Founding Director and Chairman of Walkers Institute for Regenerative Research Education and Design (WIRRED), Ian McNeel, and his team have been praised by Minister of the Environment and National Beautification, Adrian Forde, for their efforts at the Walkers Reserve (Sand Quarry) in St. Andrew.
Mr. McNeel, who today officially opened the facility housing WIRRED at Walkers Reserve, had earlier outlined to Minister Forde and a gathering that included Canadian High Commissioner to Barbados, Marie Legault, that his organisation shared Government’s commitment to tree planting.
He noted that since 2014, his team had planted over 20,000 trees and plants every single year and was ably assisting Government in reaching its 2030 goals in respect of climate change and the planting of 1,000,000 trees.
He added: “So WIRRED would like to assist and continue assisting with its ‘One Tree for Every Bajan’ programme and has committed and will ensure that all other trees that we have planted and we continue to plant will be counted towards the national goal of 1,000,000 trees.”
The Director further noted that WIRRED and Walkers Reserve were also committed to a productive and lasting relationship with the Environment Ministry.
Outlining the goals of the ‘One Tree for Every Bajan’ programme, Mr. McNeel said it aimed to engage a diverse community of stakeholders in a holistic manner, build habitat and increase bio-diversity; reduce the issue of carbon; build climate resilience; promote a culture of environmentally conscious voluntarism and create a movement of environmental stewardship in Barbados, inclusive of vulnerable groups.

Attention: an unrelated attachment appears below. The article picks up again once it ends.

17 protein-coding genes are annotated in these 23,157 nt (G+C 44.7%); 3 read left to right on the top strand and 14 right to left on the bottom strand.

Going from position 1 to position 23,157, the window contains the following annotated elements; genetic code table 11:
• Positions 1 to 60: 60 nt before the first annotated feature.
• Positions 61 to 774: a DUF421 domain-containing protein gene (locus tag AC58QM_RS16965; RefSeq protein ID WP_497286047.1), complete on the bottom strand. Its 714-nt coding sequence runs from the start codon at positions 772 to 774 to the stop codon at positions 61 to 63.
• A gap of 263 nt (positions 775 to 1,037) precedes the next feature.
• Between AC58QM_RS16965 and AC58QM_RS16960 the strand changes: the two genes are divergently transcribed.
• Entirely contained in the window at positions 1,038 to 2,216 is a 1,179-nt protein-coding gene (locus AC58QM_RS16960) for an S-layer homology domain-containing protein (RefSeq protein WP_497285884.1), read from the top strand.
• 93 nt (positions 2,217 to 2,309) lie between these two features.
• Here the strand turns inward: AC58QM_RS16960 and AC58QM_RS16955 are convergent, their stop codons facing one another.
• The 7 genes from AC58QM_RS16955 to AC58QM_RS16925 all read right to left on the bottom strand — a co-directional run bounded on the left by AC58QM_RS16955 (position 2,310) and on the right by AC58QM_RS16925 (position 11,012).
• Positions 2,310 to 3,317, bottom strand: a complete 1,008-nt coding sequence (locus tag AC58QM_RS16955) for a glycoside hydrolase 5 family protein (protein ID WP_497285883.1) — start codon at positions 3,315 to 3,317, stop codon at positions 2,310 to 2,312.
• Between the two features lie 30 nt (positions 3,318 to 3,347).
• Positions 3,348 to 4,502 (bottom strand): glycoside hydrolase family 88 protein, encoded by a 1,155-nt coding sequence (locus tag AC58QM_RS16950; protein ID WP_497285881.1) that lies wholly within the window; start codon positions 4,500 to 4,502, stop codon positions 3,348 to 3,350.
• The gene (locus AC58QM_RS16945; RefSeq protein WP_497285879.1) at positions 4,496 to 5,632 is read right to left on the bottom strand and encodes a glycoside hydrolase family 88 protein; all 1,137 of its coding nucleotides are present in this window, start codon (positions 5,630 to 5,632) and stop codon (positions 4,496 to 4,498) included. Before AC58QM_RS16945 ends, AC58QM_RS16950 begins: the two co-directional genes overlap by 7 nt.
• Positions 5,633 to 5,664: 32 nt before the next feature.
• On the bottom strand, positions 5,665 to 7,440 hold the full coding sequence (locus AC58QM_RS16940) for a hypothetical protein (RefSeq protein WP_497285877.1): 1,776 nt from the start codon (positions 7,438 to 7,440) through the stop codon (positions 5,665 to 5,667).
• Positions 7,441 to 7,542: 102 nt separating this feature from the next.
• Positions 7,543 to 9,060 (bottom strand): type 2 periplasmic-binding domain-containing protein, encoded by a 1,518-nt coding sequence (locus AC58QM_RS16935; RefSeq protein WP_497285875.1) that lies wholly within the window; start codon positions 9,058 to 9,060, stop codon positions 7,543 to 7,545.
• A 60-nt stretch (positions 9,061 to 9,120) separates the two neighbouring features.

Minister Forde lauded Mr. McNeel’s efforts and stated: “What you have done is to show the rest of Barbados that partnerships are an important cog of sustainable development and the green economic recovery cannot be done by Government alone. It has to be done when philanthropists like yourself and every single Barbadian understands that trees save lives.”
The Minister, who along with Canadian High Commissioner Marie Legault planted a Baobab tree, said planting was not only addressing food security, maintaining and preventing soil erosion but adding to our agroforestry and taking the heat from the environment, among others.
Meanwhile, Ms. Legault, while pointing out that in 2017 India undertook a one-day initiative of planting trees, issued a challenge to Barbados.
She said 1.5 million volunteers planted 66 million trees in one province in 12 hours. Musing on the outcome of such an initiative here, she said: “If we were to do this in Barbados; of course, we don’t have 1.2 billion people here but comparatively, it would mean 3,000 volunteers could plant 18,000 trees in one day… and that would go a long way to the one million trees that Barbados wants to plant…. So, that’s a challenge that I give you – One day, 3,000 volunteers, 18,000 trees.”
Speaking of the progress made by Canada, Ms. Legault said her country had, since 2011, put in place National Tree Day, an official national day about the importance of tree planting and the national goal was to plant two billion trees over 10 years, something started a couple of years ago.